US spares ally Germany in sanctions on Nord Stream pipeline – WBOY.com
REYKJAVIK, Iceland (AP) – The Biden administration on Wednesday imposed sanctions on Russian companies and ships for their work on a European gas pipeline that the United States categorically opposes, but President Joe Biden has angered many Democratic lawmakers and Republicans by choosing not to punish German. company supervising the project.
The lifting of penalties on the German ally in the Nord Stream 2 project was “in line with our commitment to strengthen our transatlantic relationship as a matter of national security,” Secretary of State Antony Blinken said in a statement.
The United States has fought for years to block the pipeline, now 95% complete, although construction has yet to begin on its German section. The pipeline will transport natural gas from Russia to Germany, increasing Russia’s influence as a vital energy supplier in Europe. The United States argues that the pipeline threatens European energy security, strengthens Russian influence and poses risks to Ukraine and Poland by bypassing the two countries.
Critics of the pipeline had hoped to stop it by targeting the German company and its leader.
Senator Bob Menendez, Democrat of New Jersey and chairman of the Senate Foreign Relations Committee, has spoken out against Biden’s waiver of Germany. Sen. Jeanne Shaheen, senior committee member, Democrat from New Hampshire, said the pipeline “allows Russia to further extend its malignant influence.”
“Oh, my God, allow Russia!” Senator Joni Ernst, a Republican from Iowa, exclaimed at the decision. “Joe Biden, thank you very much for allowing Russia to export their goods,” she said sarcastically.
Blinken said the Biden administration will continue to fight the pipeline. âOur opposition to the Nord Stream 2 pipeline is unwavering,â he said.
Biden’s administration has focused on strengthening alliances at the international level to deal with foreign policy challenges. US relations with Germany have been disrupted by President Donald Trump’s frequent clashes with Germany and other European allies and by Trump’s enthusiasm for Russian President Vladimir Putin.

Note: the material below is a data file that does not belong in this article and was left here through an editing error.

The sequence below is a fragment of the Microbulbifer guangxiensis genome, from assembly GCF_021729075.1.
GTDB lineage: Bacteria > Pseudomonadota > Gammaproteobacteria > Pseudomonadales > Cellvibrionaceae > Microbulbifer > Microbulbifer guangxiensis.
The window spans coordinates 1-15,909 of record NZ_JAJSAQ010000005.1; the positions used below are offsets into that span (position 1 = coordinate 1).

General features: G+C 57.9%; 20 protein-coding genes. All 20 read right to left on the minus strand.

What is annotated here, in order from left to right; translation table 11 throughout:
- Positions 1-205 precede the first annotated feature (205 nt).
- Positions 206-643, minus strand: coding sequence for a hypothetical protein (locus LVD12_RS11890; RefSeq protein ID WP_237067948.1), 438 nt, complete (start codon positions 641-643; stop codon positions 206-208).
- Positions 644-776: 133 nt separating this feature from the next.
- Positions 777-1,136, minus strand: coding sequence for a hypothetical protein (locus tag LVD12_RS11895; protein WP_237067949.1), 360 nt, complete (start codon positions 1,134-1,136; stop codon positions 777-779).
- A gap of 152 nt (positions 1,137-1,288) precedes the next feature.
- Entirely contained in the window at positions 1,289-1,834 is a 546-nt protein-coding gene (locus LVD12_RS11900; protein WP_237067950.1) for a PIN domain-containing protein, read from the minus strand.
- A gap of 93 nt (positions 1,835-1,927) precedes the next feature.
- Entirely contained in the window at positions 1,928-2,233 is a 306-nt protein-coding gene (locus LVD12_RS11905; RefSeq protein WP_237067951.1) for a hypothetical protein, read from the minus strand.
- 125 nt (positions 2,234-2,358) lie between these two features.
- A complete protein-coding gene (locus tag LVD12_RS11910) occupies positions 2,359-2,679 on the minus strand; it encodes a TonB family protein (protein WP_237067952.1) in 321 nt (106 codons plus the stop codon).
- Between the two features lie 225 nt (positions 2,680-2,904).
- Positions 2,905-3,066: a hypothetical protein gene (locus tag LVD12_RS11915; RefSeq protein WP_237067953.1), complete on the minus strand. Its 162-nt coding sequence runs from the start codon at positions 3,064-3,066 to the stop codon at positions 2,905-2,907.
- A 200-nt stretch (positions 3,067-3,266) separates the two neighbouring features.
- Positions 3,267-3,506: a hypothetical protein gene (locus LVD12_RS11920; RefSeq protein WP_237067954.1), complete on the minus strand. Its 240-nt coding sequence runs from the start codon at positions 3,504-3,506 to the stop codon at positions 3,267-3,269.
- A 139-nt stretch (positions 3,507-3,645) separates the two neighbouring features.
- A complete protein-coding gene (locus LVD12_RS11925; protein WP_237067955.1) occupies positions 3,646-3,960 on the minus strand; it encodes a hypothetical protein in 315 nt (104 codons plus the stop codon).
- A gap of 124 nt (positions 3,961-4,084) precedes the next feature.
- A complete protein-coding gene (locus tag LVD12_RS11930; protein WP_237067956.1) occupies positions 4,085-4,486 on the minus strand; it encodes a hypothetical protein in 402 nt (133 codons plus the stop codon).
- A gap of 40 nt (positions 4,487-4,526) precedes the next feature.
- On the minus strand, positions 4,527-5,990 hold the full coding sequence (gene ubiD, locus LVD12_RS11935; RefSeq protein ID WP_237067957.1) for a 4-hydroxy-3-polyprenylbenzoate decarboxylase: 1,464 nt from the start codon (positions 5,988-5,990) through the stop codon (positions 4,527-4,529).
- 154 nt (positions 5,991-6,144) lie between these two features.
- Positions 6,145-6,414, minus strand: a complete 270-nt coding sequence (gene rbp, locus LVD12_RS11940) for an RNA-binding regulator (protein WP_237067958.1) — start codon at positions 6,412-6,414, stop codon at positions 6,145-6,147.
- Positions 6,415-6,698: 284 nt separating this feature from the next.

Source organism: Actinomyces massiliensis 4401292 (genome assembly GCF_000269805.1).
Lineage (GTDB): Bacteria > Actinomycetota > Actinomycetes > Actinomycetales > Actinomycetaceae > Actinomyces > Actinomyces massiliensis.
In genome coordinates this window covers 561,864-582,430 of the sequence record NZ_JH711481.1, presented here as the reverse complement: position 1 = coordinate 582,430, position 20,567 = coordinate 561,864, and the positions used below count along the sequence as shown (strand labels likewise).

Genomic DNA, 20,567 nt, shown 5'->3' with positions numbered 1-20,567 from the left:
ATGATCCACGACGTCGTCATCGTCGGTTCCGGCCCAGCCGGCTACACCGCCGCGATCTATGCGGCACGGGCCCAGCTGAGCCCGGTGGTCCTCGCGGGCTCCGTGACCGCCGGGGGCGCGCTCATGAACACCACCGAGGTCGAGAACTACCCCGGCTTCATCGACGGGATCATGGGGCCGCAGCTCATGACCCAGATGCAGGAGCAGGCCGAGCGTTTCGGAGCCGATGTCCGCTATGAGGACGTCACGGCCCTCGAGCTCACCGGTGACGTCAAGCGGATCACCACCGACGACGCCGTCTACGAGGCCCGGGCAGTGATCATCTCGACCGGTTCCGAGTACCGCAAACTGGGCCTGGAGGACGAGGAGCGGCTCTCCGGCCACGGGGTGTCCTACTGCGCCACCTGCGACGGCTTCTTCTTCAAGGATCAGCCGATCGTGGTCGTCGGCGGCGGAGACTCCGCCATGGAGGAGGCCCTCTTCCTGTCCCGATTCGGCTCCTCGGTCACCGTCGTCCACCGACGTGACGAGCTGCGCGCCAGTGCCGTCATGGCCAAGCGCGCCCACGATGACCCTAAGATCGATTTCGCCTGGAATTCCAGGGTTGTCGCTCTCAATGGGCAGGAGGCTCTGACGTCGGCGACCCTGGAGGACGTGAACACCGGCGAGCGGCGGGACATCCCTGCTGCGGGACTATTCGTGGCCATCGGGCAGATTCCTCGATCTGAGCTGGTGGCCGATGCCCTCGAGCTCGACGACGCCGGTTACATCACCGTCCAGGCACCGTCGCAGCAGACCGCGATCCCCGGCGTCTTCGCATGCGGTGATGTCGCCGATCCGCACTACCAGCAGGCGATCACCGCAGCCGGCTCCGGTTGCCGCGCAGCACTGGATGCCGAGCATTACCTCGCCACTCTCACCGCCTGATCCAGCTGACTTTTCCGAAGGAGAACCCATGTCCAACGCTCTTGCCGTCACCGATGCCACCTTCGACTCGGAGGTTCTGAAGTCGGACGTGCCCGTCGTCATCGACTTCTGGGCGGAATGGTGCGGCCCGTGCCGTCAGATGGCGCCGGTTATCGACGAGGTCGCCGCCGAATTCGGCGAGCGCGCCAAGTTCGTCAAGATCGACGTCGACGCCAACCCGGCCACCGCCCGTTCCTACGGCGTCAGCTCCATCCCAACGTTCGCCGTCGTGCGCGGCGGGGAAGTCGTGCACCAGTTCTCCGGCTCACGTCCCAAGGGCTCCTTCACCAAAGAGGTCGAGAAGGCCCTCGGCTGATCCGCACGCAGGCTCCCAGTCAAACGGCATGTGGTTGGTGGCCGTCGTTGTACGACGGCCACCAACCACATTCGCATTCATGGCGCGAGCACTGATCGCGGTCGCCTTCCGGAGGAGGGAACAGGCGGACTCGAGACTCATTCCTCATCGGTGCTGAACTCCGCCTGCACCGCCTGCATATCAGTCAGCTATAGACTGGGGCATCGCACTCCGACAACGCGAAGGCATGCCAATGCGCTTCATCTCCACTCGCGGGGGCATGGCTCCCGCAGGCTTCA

German Foreign Minister Heiko Maas, who spoke to Blinken by phone on Tuesday, welcomed the decision regarding the German interests involved.
“We see this as a constructive step which we will gladly continue to discuss with our partners in Washington,” Maas told reporters in Berlin on Wednesday.
The administration made the sanctions public as Blinken prepared to sit in Iceland for his first face-to-face meeting with Russian Foreign Minister Sergei Lavrov. Their meeting was already expected to be arguments amid a sharp deterioration in relations between Washington and Moscow.
The sanctions designated eight Russian ships and companies. The German company, Nord Stream 2 AG, and its German managing director have also been identified as violating US law. But Biden is using presidential authority to lift sanctions against them under a national interest exemption in the legislation.
German Chancellor Angela Merkel defended the project, noting that Russian gas already flows freely in Europe along other routes, including the existing Nord Stream 1 gas pipeline under the Baltic Sea to Germany.
Nord Stream 2 is owned by Russian state-owned Gazprom, with investments from several European companies. Domestic critics in Germany have argued that the pipeline should be scrapped due to Russia’s treatment of opposition leader Alexei Navalny.
By choosing not to hit Germany with sanctions and focusing on Russian companies, the administration has escalated a battle with lawmakers, some of whom have now suspended the appointments of several of the administration’s picks for positions. high-level officials at the State Department and threaten to block others. .
In Germany, the two main contenders for Merkel’s succession after the general election on September 26 in the country have contrasting positions on the pipeline.
Lee reported from Reykjavik, Iceland. Knickmeyer reported from Oklahoma City. Associated Press editors Lisa Mascaro in Washington and Geir Moulson in Berlin contributed to this report.